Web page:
Sessions was one of Trump's earliest and most loyal supporters, but the Republican billionaire has turned on him publicly in the past week, as rumors fly that the former senator from Alabama will be replaced.
Trump has openly criticized Sessions for recusing himself from overseeing a federal probe into possible collusion between the Trump campaign and Russia to meddle in the 2016 US presidential elections.
On Tuesday, Trump berated Sessions over what he deemed insufficient efforts in pursuing intelligence leaks and for failing to go after former Democratic presidential candidate Hillary Clinton over her private email server.
"Attorney General Jeff Sessions has taken a VERY weak position on Hillary Clinton crimes (where are E-mails &DNC server) & Intel leakers!" Trump said in one of his trademark early morning tweetstorms.
Later, he again said he was "disappointed" in Sessions and reiterated that had he known Sessions would remove himself from the Russia probe, he would not have hired him.
"He should not have recused himself almost immediately after he took office and, if he was going to recuse himself, he should have told me prior to taking office, and I would have quite simply picked somebody else," Trump told reporters.
New White House Press Secretary Sarah Huckabee Sanders indicated Tuesday that Trump was not going to change his mind, and her boss, communications director Anthony Scaramucci said: ""We'll get to a resolution soon."
US presidents normally go to great pains to avoid being seen as influencing ongoing or possible investigations, making Trump's attacks on Sessions all the more extraordinary.
With pressure mounting from the investigation led by special counsel and former FBI director Robert Mueller, Trump has sought to revive an election year controversy over Clinton's use of a private server to send emails while secretary of state.
The Washington Post has reported that Trump's team sees getting rid of Sessions as part of a potential strategy to fire Mueller and end the investigation.
Sessions, however, has said he has no plans to resign.
The website Axios reported that Trump was considering replacing Sessions with another early supporter, former New York mayor Rudy Giuliani.
But Giuliani dismissed the report and said Sessions was right to have recused himself from the Russia probe, CNN reported.
On Monday, Trump had already wondered out loud why Sessions was not investigating Clinton.
"So why aren't the Committees and investigators, and of course our beleaguered A.G., looking into Crooked Hillarys crimes & Russia relations?" Trump asked.
"Ukrainian efforts to sabotage Trump campaign - 'quietly working to boost Clinton.' So where is the investigation A.G.?" Trump asked in another early morning tweet Tuesday.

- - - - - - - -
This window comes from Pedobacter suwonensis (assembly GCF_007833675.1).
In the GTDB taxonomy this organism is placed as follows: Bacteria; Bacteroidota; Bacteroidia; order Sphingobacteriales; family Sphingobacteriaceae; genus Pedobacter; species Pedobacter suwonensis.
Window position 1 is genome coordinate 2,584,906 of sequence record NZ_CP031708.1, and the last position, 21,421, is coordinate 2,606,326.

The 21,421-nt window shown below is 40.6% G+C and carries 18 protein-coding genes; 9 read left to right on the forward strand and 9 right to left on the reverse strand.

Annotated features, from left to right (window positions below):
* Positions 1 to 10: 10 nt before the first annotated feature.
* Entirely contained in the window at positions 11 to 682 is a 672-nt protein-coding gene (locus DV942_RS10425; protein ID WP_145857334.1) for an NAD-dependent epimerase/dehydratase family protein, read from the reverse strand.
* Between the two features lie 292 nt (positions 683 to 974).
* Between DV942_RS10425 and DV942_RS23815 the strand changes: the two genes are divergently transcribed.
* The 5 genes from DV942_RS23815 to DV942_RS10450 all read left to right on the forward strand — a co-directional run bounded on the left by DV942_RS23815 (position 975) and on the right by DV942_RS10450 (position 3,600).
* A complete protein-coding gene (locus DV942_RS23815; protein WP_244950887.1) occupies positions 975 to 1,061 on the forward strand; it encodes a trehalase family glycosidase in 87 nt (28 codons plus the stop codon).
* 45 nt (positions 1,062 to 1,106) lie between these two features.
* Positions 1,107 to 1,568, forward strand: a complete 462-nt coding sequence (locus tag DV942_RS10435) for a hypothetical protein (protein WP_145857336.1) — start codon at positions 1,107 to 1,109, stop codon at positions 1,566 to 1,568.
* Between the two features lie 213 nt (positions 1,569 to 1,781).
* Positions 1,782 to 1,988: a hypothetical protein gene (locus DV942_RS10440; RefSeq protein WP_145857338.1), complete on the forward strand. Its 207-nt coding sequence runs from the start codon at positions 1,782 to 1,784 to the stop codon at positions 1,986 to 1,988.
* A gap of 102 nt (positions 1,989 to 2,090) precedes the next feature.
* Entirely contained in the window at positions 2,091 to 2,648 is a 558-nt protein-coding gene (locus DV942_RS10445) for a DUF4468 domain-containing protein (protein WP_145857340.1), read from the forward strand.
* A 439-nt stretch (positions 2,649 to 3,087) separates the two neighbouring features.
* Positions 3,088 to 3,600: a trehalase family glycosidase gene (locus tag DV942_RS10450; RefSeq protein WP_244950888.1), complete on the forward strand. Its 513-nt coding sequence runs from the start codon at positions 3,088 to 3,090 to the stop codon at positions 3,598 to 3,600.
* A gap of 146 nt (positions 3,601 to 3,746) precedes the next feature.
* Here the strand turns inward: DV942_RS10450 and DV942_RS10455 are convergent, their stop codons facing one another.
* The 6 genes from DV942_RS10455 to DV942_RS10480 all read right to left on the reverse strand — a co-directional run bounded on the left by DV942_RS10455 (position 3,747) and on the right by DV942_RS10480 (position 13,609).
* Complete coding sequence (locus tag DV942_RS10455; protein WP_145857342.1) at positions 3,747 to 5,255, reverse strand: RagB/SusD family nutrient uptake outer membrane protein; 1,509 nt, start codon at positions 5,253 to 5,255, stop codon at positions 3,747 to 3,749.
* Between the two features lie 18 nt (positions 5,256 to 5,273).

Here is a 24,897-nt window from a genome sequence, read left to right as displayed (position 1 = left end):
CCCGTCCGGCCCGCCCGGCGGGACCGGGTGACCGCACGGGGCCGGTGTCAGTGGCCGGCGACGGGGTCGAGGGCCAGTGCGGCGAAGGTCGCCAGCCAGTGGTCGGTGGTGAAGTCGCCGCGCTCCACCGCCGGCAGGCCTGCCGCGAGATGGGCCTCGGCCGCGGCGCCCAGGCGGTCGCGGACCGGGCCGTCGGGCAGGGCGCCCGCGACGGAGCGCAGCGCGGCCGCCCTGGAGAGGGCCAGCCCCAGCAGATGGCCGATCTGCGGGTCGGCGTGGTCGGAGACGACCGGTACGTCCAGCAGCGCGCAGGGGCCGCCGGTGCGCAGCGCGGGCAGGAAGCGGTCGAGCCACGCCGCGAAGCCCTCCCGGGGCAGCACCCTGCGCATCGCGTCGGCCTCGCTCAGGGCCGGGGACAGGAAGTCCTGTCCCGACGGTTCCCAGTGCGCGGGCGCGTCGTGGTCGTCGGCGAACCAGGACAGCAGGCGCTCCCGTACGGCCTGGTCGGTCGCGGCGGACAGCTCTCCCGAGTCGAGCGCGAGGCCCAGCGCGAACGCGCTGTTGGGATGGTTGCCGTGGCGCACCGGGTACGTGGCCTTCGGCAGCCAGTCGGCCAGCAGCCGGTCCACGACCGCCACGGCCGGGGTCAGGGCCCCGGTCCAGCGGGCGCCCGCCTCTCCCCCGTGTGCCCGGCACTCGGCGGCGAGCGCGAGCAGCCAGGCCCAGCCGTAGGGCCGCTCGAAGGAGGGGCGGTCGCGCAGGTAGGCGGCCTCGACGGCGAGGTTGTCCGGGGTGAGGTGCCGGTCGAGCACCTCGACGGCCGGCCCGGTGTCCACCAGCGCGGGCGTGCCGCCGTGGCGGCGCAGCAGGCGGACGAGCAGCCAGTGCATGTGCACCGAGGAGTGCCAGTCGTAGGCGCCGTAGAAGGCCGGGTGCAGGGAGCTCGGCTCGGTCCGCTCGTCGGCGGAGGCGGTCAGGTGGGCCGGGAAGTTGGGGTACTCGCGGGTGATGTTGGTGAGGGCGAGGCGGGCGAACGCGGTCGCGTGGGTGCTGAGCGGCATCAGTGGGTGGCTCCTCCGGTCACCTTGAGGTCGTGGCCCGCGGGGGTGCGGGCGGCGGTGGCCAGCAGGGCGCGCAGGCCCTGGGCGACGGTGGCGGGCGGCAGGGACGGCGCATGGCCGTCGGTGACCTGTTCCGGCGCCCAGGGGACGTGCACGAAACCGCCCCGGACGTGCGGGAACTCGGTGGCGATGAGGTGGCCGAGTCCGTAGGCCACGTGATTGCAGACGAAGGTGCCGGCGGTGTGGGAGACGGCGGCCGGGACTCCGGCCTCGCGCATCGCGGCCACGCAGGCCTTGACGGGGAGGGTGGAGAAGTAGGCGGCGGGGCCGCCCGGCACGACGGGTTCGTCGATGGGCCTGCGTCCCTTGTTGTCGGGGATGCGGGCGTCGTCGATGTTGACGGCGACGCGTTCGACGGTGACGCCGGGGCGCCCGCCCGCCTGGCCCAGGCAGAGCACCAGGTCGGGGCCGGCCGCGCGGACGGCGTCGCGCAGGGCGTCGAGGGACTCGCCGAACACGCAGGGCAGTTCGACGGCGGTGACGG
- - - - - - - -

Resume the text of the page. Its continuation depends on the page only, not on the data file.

Kiev's embassy in Washington refuted that claim, saying it didn't help "any candidate" in the election.
Trump has expressed increasing anger with Sessions as his Justice Department's investigations into possible Trump-Russia collusion has quickened.
Sessions recused himself because of his role on Trump's campaign and because he failed to tell the Senate during his confirmation hearings about contacts he had with the Russian ambassador in Washington.
On Tuesday, senior White House aide Kellyanne Conway said Sessions's recusal had opened the door to what Trump sees as a "witch hunt."
Trump's eldest son, son-in-law and top aides have become entangled in the widening investigation led by Mueller.
Jared Kushner, the president's son-in-law and a top White House official, was questioned Monday and Tuesday by lawmakers about contacts with then Russian ambassador Sergey Kislyak, a Russian financier and a Russian lawyer who offered dirt on Clinton.
Kushner made a statement Monday denying collusion after testifying behind closed doors, insisting the string of undisclosed meetings with Russian officials were "proper."
"Jared Kushner did very well yesterday in proving he did not collude with the Russians. Witch Hunt. Next up, 11 year old Barron Trump!" Trump tweeted Tuesday, referring to his youngest son.
In May, Trump fired FBI director James Comey over the bureau's investigation into Russia. That led to Mueller's appointment as a special prosecutor.
Sessionss' onetime Republican colleagues in the Senate came to his defense, saying he showed good judgment in removing himself from the Russia probe.
"Jeff understands that we are a nation of laws, not men," said Lindsey Graham.
Democratic Senate leader Chuck Schumer chimed in: "It's clear that President Trump is trying to bully his own attorney general out of office. How can anyone draw a different conclusion?"
(Except for the headline, this story has not been edited by NDTV staff and is published from a syndicated feed.)